Google, the target of a number of complaints for abuse of dominant position, has just won a round in its legal battle in the United States against its online search engine competitors. But it was also obliged to make binding commitments on its use of patents on essential technologies in the area of mobile telecommunications. The EU opened an investigation in November 2010 but has not yet issued its verdict on these practices on its territory, though it is expected to impose more restrictive measures on Google.

The US competition authority, the Federal Trade Commission (FTC), acknowledged, on 3 January, that while Google's search engine is designed to give priority to its own products in search results, subsequent changes made to the algorithms could "plausibly" be justified as innovations that improved the experience of its users. The FTC therefore closed its anti-trust investigation opened against Google in June 2011.

"The evidence did not show that Google's measures in this area were shutting out competition in breach of American law," explained Beth Wilkinson, an external adviser to the FTC. "The conclusion is clear: Google's services are good for users and good for competition," applauded David Drummond, Google's chief legal officer, in the group's official blog. "This was an incredibly thorough and careful investigation by the Commission and the outcome is a strong and enforceable set of agreements," assured FTC Chairman Jon Leibowitz.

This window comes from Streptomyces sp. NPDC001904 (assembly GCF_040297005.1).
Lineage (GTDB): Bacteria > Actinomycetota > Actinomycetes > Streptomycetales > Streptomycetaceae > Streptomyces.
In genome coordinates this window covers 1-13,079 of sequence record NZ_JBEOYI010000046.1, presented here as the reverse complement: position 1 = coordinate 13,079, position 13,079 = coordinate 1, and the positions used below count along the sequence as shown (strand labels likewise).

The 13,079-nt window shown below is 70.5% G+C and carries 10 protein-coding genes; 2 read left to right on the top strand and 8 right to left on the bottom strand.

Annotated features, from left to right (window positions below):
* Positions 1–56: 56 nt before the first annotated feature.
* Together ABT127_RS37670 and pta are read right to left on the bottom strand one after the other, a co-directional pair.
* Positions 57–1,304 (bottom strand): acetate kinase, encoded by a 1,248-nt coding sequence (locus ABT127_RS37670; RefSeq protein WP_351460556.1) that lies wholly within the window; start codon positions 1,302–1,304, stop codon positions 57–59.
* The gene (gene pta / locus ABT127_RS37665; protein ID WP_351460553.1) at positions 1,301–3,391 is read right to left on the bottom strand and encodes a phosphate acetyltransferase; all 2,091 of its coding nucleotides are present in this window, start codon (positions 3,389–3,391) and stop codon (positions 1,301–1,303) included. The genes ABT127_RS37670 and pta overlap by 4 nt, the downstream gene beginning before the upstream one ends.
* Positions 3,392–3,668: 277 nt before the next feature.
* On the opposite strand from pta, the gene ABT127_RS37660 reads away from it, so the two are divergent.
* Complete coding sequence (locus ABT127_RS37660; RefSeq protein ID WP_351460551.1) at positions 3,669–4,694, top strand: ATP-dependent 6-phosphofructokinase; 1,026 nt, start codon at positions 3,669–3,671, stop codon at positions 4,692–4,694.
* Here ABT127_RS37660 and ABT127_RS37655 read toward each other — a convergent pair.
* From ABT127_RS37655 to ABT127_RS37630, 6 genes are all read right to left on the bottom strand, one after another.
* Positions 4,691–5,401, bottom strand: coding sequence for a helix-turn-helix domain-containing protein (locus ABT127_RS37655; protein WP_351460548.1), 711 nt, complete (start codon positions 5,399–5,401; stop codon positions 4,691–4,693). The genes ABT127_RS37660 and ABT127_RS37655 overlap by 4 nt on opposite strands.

The American firm agreed, on a purely voluntary basis, to end restrictions applied by its online advertising platform AdWords, so as to give more flexibility to advertisers who wish to promote their products on competing platforms as well as on AdWords. Sites may also keep content from being listed in the Google search results, such as users' reviews of restaurants or hotels, lifted and copied by Google.

Microsoft, which commented the day before that the FTC was not being firm enough with Google, referred, on the evening of 3 January, to a "missed...

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